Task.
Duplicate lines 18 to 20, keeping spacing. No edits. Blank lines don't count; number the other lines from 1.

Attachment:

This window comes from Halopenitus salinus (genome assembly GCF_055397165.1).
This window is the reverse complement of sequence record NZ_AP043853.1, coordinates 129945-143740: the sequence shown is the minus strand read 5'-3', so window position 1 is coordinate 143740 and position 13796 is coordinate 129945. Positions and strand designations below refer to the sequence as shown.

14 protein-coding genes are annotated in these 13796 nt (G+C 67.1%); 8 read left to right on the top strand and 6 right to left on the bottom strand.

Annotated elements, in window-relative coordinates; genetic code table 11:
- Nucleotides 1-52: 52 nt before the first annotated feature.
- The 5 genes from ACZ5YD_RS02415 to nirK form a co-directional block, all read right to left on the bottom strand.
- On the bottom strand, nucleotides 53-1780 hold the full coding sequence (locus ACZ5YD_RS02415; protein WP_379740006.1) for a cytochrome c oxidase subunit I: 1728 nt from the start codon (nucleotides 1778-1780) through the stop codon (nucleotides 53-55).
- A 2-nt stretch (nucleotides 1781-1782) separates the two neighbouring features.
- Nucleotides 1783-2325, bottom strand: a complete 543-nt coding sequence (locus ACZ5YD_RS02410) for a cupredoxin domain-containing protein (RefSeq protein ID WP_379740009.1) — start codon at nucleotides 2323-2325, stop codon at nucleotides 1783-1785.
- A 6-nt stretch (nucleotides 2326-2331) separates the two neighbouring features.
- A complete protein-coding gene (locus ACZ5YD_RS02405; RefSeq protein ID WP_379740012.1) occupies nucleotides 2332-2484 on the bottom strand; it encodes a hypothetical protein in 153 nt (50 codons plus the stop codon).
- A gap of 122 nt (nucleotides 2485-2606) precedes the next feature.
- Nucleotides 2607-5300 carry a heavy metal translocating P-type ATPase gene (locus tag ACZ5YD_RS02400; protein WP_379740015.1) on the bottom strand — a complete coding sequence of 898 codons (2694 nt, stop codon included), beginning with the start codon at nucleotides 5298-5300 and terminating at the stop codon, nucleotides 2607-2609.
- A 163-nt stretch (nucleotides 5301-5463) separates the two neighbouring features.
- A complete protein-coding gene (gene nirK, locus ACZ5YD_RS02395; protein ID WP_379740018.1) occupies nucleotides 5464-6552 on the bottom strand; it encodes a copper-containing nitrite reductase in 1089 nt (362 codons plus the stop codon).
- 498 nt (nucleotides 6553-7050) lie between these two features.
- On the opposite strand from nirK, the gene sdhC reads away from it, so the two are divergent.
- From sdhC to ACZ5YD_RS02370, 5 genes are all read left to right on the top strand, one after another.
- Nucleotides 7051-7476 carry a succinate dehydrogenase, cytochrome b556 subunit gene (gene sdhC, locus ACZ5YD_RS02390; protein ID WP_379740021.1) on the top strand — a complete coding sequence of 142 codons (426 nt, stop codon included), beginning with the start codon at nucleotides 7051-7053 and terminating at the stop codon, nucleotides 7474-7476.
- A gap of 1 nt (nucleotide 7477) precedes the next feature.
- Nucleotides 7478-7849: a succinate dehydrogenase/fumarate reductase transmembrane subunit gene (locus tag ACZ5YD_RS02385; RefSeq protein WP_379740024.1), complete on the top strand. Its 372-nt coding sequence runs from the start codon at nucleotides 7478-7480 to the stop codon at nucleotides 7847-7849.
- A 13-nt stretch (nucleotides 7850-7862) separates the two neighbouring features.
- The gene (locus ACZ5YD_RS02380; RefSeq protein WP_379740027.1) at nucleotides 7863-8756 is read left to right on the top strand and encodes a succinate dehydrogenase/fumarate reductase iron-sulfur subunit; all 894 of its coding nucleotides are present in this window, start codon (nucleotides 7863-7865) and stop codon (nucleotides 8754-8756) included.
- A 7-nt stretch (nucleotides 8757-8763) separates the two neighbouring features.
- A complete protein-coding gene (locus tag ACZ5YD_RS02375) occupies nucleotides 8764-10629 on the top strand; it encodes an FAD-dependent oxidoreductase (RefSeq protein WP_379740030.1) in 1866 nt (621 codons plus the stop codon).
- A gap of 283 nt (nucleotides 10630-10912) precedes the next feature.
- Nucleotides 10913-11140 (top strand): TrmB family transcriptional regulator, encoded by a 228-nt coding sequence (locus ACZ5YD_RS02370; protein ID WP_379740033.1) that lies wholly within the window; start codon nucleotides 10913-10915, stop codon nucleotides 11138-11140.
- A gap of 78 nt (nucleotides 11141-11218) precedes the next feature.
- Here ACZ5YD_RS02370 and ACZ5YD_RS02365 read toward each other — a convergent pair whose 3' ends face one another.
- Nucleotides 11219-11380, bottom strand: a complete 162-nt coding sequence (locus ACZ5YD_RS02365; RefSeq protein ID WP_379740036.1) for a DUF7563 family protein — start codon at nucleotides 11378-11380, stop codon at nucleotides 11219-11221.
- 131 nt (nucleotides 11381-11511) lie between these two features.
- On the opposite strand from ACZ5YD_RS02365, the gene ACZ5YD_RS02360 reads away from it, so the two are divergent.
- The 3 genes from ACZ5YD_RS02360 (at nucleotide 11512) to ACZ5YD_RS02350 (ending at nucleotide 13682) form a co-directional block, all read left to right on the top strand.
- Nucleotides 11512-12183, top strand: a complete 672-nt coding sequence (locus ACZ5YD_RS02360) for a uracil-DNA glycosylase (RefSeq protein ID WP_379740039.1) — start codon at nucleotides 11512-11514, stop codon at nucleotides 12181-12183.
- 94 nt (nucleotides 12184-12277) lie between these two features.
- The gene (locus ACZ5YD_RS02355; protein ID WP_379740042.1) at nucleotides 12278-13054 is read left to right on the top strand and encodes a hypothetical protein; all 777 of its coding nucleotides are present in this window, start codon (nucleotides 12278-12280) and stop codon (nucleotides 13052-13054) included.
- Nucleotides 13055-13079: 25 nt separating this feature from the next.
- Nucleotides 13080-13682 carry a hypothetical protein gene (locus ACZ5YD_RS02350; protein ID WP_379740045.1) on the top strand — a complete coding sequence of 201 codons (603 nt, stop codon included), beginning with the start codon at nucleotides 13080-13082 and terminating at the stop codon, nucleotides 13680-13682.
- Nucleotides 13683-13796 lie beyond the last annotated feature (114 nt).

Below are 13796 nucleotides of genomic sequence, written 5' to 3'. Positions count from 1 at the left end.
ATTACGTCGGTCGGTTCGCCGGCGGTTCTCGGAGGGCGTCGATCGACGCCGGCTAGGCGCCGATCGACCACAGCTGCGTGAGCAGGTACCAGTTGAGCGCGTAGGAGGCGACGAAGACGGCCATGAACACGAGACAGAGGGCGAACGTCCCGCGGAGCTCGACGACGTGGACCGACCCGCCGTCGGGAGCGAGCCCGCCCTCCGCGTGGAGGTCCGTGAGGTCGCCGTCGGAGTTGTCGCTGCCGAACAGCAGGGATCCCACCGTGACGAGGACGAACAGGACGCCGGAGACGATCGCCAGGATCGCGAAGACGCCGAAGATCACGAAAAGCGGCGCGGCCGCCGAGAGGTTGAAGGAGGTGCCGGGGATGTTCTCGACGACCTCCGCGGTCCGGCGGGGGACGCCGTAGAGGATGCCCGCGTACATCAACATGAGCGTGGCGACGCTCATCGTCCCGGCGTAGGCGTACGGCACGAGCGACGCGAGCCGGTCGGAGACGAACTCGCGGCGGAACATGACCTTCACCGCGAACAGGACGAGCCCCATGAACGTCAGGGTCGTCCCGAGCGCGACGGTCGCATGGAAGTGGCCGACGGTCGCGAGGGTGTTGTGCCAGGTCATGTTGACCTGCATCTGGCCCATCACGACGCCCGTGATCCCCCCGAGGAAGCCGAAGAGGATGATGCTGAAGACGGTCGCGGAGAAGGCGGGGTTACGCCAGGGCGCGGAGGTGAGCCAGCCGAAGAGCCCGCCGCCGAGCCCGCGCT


- From sdhC to ACZ5YD_RS02370, 5 genes are all read left to right on the top strand, one after another.
- Nucleotides 7051-7476 carry a succinate dehydrogenase, cytochrome b556 subunit gene (gene sdhC, locus ACZ5YD_RS02390; protein ID WP_379740021.1) on the top strand — a complete coding sequence of 142 codons (426 nt, stop codon included), beginning with the start codon at nucleotides 7051-7053 and terminating at the stop codon, nucleotides 7474-7476.
- A gap of 1 nt (nucleotide 7477) precedes the next feature.